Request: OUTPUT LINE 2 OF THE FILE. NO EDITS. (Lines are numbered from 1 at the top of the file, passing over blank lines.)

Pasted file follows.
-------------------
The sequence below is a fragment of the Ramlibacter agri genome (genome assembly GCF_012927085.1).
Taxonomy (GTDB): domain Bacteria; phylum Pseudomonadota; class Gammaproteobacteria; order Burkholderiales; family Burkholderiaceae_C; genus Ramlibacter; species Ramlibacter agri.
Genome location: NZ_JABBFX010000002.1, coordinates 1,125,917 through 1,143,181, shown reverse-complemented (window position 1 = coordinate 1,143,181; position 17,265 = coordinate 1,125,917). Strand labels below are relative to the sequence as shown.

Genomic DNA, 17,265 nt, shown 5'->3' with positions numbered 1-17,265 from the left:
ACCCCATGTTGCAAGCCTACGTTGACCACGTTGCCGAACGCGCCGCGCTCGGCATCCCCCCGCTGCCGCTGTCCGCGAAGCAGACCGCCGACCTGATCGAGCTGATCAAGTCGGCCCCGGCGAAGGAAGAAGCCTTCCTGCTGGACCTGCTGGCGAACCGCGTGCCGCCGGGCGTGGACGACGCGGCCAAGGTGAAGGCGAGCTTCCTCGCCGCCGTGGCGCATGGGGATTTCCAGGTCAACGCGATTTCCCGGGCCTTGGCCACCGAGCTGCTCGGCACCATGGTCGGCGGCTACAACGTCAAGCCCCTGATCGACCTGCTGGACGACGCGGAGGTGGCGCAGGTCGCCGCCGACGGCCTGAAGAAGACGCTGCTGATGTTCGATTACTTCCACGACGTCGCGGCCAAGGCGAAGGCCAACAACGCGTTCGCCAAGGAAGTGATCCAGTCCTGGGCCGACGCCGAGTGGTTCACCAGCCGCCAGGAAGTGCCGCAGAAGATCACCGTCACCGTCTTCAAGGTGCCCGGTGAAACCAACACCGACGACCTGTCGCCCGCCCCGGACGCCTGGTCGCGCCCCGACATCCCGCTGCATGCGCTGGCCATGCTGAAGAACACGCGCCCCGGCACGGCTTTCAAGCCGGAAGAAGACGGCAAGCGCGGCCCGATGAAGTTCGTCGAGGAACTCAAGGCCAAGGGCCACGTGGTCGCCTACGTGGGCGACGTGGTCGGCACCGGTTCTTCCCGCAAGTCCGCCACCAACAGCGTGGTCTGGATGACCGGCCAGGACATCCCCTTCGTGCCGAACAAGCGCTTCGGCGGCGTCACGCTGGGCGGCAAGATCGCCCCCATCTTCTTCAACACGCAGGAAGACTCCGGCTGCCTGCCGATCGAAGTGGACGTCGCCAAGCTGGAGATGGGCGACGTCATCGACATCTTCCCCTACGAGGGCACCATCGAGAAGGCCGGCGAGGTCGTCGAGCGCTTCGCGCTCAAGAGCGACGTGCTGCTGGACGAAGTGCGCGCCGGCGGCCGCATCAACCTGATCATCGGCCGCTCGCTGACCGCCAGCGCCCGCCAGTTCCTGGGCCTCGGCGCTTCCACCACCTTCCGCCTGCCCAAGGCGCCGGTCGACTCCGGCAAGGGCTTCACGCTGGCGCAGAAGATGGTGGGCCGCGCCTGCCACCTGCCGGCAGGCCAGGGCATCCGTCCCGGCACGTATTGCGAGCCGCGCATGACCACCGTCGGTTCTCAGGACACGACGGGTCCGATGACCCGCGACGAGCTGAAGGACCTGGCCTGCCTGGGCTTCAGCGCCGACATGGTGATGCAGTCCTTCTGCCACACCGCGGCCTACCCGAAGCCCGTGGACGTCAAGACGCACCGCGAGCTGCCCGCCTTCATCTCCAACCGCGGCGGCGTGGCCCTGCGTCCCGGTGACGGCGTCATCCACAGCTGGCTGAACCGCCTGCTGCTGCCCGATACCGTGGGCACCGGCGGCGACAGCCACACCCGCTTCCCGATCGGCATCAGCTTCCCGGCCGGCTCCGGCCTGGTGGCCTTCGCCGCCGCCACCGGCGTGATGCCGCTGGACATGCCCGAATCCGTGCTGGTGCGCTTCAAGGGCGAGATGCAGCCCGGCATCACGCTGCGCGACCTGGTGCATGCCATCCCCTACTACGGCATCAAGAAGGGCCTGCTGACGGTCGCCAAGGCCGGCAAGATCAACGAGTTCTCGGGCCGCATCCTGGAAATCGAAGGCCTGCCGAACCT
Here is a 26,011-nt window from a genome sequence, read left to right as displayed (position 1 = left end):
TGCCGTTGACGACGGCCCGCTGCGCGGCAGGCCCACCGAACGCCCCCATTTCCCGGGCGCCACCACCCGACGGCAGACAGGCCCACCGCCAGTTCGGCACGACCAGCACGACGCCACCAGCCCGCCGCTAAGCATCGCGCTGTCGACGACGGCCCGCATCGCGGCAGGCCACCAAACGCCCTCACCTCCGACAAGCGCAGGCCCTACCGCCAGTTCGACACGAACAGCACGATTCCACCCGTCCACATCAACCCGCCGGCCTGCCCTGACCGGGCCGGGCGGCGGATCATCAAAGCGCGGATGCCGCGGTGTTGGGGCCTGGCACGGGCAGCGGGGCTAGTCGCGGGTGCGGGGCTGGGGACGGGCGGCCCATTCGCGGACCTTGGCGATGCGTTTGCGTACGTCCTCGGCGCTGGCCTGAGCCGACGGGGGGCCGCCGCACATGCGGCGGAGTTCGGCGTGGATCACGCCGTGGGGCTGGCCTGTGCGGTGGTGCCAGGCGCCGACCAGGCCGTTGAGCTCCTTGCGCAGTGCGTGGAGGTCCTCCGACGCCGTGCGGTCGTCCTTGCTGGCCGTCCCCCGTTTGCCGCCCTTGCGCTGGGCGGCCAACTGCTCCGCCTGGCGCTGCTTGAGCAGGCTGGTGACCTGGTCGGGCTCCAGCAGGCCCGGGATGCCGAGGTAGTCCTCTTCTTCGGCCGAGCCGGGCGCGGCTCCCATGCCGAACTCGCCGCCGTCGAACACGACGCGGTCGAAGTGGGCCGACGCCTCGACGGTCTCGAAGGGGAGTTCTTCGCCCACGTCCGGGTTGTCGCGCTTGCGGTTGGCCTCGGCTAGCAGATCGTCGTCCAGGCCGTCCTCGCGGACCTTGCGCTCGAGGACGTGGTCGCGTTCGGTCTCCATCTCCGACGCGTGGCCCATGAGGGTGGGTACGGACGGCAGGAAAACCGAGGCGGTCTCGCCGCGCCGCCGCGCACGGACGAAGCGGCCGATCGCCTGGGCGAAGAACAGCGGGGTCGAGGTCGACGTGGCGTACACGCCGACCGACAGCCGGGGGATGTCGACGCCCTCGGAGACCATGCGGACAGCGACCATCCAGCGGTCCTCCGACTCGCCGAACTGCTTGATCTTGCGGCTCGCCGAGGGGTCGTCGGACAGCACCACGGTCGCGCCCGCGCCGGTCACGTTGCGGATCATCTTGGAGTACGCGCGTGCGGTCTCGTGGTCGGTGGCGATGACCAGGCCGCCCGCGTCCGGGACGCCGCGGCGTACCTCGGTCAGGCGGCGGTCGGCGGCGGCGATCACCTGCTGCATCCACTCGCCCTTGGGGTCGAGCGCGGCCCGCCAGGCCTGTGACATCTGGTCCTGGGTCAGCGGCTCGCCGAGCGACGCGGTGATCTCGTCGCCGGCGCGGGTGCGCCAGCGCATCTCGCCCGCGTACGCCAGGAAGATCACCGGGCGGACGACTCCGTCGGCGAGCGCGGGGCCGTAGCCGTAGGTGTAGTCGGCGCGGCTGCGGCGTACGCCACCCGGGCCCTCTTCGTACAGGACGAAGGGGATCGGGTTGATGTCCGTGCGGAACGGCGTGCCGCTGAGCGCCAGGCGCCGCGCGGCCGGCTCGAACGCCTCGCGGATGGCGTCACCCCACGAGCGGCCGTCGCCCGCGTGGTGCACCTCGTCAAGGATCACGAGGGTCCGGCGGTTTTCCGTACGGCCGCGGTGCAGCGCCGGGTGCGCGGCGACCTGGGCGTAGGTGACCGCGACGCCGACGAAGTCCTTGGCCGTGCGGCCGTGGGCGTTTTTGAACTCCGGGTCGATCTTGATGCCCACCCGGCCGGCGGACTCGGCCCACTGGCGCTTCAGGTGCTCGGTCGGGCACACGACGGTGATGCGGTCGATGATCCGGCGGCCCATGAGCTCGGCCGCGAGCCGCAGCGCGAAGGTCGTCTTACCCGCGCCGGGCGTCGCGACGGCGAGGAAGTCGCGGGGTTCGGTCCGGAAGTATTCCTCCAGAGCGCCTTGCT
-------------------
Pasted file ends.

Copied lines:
Taxonomy (GTDB): domain Bacteria; phylum Pseudomonadota; class Gammaproteobacteria; order Burkholderiales; family Burkholderiaceae_C; genus Ramlibacter; species Ramlibacter agri.